There are many different breeds, tail types and patterns of Bettas

Jan 22, 2011 - When figuring out the tail of type of your female the first thing to look for is ..
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Select healthy specimens of the type of betta you want. The tail fin types of betta breeds and how to tell male or female betta fish are discussed in . Then choose the best breeding stock as outlined here. The pair of breeders you select should be conditioned and the breeding tank needs to be set-up.
A board dedicated to female betta fish only. | See more about Different types of, Auction and Pastel.
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I just set up my 10 gallon tank a couple weeks ago with a filter, heater, a bridge and 3 silk plants. The first occupant is a male Betta named Fella and just this weekend I added a Golden Algae eater. Fella actually will follow my finger around when he sees the top opened for feeding. He's making happy bubbles. My son wants a frog and my Mom wants a female Betta. I'm thinking some Kuhli loaches or zebra snails? How many more fishmates can I add and will all those types live well together? Veil Tails are easily found in pretty much any fish shop
Photo provided by FlickrI named her that because that was the cutest female betta name and also I am fond of your site!
Photo provided by FlickrBubbles & Bettas: Male or Female?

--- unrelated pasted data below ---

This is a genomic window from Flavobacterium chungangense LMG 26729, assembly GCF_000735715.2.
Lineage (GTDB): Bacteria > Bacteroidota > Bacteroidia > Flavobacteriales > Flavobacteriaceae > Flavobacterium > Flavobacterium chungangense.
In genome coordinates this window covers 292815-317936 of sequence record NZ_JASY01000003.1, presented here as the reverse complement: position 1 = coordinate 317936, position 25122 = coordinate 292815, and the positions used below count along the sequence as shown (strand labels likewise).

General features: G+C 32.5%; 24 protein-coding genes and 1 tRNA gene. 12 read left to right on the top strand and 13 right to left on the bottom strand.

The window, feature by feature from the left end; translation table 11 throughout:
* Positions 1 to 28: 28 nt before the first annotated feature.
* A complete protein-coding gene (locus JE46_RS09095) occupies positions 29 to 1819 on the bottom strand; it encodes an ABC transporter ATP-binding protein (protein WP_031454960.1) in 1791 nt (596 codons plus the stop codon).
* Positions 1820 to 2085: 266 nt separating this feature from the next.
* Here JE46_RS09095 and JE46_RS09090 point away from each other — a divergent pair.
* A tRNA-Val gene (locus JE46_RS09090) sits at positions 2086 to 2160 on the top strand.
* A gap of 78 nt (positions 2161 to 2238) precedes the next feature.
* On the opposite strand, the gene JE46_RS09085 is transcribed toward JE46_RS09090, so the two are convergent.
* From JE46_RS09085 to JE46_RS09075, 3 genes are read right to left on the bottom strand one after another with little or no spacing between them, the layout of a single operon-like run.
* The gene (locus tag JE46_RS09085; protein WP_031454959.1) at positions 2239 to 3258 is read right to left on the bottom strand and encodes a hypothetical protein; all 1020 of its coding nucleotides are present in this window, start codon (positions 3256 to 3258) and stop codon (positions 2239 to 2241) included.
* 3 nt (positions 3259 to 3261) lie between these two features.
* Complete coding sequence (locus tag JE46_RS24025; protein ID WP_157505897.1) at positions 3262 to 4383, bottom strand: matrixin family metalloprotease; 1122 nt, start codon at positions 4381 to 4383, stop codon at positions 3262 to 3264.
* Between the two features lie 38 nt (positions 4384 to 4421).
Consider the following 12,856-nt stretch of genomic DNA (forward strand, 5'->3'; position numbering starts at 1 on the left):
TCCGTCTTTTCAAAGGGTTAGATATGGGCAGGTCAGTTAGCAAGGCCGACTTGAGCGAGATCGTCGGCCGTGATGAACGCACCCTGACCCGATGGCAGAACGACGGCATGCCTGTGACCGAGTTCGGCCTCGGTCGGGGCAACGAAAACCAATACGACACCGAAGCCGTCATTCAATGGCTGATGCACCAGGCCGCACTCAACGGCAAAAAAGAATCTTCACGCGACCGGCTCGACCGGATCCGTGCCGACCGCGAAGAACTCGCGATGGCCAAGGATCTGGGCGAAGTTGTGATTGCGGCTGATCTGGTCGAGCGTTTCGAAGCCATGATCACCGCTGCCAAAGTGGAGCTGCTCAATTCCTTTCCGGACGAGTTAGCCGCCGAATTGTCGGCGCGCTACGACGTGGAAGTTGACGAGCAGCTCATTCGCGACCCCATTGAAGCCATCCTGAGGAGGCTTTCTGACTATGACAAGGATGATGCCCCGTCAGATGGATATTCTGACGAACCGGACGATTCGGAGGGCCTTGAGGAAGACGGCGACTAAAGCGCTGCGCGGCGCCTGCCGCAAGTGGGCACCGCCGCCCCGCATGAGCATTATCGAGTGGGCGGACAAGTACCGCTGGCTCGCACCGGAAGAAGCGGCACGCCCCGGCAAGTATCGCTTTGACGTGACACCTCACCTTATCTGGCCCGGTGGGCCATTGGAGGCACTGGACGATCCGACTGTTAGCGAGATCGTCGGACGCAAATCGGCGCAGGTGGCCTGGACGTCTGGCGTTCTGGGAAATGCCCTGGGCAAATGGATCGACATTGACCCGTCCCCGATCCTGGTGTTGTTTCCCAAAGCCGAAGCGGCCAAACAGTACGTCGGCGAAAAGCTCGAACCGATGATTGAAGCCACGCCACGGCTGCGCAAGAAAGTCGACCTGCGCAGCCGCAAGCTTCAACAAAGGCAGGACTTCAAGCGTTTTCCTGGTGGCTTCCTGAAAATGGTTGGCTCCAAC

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This fin variety most closely resembles wild betta splendens, as long tails and the subsequent tail types were all selectively bred by human intervention. These fish are often mistaken for female bettas, who generally have shorter fins, but this is an entirely different variety of betta. Males can be distinguished by females by their longer ventral fins, more pointed/angled anal fin, and slightly different body shape. While some freshwater fish are quite content to live in harmonious bliss with other fish of varying types, Betta fish tend to be less than compatible in group settings. Betta fish are known as Siamese fighting fish, and males will fight if kept with other male Bettas—or sometimes even other types of fish that resemble Bettas. Female Bettas are less aggressive and can usually live in a community aquarium, but they, too can exhibit aggressive tendencies, and must be closely monitored in case they begin to pick on the other members of their aquarium.One special type of Betta fish is called the Plakat. These are specifically bred to fight. These types of Betta fish are readily identifiable by their notably short fins, but females also have short fins, so it can be easy to misidentify the type. If you are uncertain, speak with an expert to determine whether or not you have the special Plakat breed.In addition to their many bright colors, male bettas typically have long, flowing fins and tails. In some of the more mature Siamese fighting fish, the fins can be so long that they inhibit the fish’s movement. The males seem to recognize other males by the presence of these oversize fins; they'll even challenge other species of fish if they have big fins. Male fancy guppies don’t do well in a tank with bettas for that reason. Male bettas may also attack angelfish and some types of mollies. Female bettas have shorter fins with an overall rounded appearance.A normal female single tail fin long, fringed, and is NOT a type Doubletail, Delta, Super Delta or Halfmoon. In fact, this name can be applied to all single females tail (opposite doubletail betta fish of type Doubletail), and is the term to refer to females with no clear distinction between the types of characteristics traditional or modern fish. Thus, the term is quite flexible and have a broad sense, to avoid confusion, we need a more detailed description, such as: single tail female , single fin roof Plakat, etc. The difference between a single female tail with halfmoon, Delta, Super Delta roof in place the following lines are straight and sharp edges. A single female tail normally ending circle.Betta fish (Betta splendens) are one of the most popular fish species available today and male Bettas are widely appreciated for their wide range of beautiful colors and many fin types. Female Bettas, however, are a lot more difficult to find in the hobby and overlooked by most aquarists. They are often thought of as ‘dull’ compared to their male counterparts – even though their colors can be just as lovely and there are actually a few advantages to keeping females.